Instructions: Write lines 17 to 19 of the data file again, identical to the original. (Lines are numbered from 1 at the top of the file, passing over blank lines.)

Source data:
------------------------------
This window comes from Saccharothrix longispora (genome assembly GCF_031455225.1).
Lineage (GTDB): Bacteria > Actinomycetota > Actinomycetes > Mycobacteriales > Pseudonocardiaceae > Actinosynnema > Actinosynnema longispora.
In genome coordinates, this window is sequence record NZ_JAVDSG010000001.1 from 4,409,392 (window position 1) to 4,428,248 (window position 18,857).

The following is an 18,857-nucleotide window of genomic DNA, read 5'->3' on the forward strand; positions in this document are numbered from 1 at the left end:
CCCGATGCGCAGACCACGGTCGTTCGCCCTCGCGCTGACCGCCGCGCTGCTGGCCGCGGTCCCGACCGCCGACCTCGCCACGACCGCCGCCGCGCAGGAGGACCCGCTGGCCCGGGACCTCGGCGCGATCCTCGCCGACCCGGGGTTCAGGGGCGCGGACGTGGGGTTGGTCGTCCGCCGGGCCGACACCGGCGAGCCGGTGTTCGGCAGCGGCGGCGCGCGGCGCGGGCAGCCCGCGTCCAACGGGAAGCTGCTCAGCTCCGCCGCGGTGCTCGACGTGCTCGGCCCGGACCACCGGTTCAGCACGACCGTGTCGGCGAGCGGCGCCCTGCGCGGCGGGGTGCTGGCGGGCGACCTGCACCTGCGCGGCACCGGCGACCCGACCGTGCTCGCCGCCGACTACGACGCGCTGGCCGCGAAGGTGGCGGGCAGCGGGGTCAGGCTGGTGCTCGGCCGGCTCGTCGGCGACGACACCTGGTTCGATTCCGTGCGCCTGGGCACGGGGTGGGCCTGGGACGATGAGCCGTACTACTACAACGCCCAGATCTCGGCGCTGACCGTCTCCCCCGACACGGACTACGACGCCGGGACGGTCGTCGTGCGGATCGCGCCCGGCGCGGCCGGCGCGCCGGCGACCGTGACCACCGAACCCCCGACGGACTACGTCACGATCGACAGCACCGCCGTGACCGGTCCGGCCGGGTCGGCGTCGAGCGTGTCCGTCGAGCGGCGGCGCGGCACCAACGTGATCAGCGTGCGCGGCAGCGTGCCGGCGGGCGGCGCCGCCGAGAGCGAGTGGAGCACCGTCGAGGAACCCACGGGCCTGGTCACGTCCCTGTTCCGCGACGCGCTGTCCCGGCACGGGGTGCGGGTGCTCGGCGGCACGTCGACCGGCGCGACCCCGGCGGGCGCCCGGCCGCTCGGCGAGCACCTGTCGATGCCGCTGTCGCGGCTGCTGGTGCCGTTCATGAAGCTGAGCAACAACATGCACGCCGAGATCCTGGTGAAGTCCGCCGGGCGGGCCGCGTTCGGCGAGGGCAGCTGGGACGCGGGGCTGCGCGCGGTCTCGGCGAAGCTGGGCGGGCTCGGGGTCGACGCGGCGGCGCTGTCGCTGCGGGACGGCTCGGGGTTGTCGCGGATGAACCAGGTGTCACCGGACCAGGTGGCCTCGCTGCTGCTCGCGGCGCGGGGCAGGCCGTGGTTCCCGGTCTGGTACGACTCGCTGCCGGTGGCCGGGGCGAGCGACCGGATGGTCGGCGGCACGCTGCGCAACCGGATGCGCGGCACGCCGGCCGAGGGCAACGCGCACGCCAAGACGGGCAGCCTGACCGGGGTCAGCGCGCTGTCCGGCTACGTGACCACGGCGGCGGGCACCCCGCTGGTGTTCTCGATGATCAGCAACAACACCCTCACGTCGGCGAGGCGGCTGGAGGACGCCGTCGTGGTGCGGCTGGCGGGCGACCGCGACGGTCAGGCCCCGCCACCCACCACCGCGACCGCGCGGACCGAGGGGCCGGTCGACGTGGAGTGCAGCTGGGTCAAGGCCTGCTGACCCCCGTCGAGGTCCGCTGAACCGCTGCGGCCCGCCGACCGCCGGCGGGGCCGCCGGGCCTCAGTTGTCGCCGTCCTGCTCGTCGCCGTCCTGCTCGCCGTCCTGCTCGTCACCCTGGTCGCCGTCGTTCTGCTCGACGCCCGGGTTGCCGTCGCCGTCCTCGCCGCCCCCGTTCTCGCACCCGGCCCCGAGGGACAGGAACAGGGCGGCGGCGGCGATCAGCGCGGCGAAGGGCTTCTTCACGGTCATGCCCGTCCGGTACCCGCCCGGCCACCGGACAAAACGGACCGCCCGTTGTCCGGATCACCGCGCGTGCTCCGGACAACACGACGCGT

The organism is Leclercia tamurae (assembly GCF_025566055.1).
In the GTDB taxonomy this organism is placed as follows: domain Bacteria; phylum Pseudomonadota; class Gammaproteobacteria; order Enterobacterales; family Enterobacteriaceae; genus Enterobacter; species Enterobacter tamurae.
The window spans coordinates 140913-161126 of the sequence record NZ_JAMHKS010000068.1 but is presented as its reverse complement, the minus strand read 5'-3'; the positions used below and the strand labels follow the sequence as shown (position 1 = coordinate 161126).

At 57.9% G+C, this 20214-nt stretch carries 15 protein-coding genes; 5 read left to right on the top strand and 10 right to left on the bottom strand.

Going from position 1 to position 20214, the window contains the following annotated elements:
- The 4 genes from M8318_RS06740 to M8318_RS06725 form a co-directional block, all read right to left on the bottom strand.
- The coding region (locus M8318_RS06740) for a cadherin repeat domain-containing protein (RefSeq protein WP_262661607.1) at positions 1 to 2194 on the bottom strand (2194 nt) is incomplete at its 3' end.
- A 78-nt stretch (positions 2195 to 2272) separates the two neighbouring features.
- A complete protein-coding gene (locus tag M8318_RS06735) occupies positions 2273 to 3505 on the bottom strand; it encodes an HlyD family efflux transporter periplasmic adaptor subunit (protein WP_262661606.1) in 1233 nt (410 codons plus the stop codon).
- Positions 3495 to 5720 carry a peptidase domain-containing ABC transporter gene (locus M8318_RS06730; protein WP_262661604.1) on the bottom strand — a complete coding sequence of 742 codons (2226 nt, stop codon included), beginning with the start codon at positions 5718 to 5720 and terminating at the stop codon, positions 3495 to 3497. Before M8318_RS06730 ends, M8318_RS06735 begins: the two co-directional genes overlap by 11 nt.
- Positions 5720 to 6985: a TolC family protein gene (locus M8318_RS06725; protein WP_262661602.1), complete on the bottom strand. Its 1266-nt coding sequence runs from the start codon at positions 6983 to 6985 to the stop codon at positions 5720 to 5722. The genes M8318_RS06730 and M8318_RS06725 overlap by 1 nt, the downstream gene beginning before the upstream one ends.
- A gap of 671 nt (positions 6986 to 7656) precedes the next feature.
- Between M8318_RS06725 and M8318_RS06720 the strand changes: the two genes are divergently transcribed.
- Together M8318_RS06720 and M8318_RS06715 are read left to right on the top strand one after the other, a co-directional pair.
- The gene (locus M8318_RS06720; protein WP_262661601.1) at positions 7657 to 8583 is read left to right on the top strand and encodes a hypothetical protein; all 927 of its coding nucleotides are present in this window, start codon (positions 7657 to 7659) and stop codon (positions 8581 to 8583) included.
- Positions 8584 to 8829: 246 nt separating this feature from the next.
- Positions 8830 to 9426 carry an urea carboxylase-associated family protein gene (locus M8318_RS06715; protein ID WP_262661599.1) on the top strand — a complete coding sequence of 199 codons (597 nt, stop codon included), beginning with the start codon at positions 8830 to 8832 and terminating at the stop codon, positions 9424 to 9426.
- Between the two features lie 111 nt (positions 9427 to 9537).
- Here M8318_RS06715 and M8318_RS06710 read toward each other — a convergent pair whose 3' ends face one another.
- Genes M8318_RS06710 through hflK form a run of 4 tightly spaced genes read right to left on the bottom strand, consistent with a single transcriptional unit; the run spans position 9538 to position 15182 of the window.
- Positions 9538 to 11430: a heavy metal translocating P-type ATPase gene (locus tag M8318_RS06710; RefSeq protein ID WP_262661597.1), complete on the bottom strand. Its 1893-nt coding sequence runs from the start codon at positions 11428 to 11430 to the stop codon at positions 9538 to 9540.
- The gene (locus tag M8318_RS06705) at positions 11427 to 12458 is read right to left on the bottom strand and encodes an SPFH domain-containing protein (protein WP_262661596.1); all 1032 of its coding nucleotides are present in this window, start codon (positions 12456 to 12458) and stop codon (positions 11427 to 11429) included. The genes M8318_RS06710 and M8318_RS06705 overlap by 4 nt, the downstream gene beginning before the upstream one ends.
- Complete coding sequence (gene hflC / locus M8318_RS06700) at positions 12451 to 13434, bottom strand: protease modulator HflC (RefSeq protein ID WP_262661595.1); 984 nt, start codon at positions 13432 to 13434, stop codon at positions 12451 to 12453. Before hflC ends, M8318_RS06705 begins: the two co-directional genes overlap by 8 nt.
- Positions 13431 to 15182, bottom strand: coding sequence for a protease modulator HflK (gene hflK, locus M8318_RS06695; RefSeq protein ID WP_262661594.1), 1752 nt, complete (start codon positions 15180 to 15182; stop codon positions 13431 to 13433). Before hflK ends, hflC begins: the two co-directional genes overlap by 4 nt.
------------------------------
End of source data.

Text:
- A gap of 671 nt (positions 6986 to 7656) precedes the next feature.
- Between M8318_RS06725 and M8318_RS06720 the strand changes: the two genes are divergently transcribed.
- Together M8318_RS06720 and M8318_RS06715 are read left to right on the top strand one after the other, a co-directional pair.